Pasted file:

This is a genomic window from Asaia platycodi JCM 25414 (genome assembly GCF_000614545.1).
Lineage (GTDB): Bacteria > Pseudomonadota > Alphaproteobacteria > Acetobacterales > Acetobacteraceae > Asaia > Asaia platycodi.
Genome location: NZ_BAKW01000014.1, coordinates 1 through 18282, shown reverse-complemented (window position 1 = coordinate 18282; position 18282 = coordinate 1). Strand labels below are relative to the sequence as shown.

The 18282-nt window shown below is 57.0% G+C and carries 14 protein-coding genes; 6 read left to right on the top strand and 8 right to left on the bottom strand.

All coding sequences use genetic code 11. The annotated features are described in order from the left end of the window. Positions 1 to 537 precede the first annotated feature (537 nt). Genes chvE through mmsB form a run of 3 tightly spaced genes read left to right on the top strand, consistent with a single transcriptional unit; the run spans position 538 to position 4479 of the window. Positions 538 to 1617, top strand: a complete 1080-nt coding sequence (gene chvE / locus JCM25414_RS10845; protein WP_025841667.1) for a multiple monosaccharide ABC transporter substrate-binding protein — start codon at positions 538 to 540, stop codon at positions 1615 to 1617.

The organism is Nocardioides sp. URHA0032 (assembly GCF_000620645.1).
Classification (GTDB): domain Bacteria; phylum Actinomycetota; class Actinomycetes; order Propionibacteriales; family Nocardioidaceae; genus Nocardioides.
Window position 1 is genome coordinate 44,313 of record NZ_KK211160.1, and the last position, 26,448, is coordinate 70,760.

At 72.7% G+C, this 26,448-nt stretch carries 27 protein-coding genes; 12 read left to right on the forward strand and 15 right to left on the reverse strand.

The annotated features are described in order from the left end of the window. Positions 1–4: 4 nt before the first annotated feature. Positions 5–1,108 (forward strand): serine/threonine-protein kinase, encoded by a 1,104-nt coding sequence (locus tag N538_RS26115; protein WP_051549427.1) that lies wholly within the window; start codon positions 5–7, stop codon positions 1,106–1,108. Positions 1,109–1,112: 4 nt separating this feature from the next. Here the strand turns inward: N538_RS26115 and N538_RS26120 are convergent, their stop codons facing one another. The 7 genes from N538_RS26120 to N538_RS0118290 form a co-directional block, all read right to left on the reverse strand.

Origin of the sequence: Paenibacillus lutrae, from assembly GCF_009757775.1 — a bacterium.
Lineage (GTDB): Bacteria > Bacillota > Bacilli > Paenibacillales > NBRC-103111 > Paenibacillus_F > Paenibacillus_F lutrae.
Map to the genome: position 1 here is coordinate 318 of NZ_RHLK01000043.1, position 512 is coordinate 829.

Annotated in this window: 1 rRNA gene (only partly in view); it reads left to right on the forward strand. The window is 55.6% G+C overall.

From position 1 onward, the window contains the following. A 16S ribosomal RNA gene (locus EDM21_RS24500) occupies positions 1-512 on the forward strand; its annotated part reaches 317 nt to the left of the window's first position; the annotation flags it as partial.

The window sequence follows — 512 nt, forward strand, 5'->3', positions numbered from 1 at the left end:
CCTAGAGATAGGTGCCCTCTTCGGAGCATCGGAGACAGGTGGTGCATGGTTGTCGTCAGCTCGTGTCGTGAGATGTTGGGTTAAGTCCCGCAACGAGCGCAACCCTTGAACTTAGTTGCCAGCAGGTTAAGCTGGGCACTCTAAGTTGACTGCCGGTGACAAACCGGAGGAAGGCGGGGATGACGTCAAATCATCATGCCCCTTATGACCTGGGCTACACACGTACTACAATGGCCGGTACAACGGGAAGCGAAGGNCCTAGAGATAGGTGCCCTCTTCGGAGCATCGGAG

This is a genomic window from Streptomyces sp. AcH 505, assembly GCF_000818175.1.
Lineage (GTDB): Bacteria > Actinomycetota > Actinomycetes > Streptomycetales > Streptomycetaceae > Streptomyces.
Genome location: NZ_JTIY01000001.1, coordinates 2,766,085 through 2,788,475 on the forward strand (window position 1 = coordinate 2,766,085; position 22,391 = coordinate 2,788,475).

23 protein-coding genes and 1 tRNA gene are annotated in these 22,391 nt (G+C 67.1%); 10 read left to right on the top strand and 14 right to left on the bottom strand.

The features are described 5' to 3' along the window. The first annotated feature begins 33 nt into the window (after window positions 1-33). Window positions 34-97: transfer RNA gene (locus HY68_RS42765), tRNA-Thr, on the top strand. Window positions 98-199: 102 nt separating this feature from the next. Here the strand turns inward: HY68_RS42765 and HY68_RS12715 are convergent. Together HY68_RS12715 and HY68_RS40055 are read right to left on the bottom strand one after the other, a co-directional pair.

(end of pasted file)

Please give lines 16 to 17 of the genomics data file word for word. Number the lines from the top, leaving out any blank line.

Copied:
The window sequence follows — 512 nt, forward strand, 5'->3', positions numbered from 1 at the left end:
CCTAGAGATAGGTGCCCTCTTCGGAGCATCGGAGACAGGTGGTGCATGGTTGTCGTCAGCTCGTGTCGTGAGATGTTGGGTTAAGTCCCGCAACGAGCGCAACCCTTGAACTTAGTTGCCAGCAGGTTAAGCTGGGCACTCTAAGTTGACTGCCGGTGACAAACCGGAGGAAGGCGGGGATGACGTCAAATCATCATGCCCCTTATGACCTGGGCTACACACGTACTACAATGGCCGGTACAACGGGAAGCGAAGGNCCTAGAGATAGGTGCCCTCTTCGGAGCATCGGAG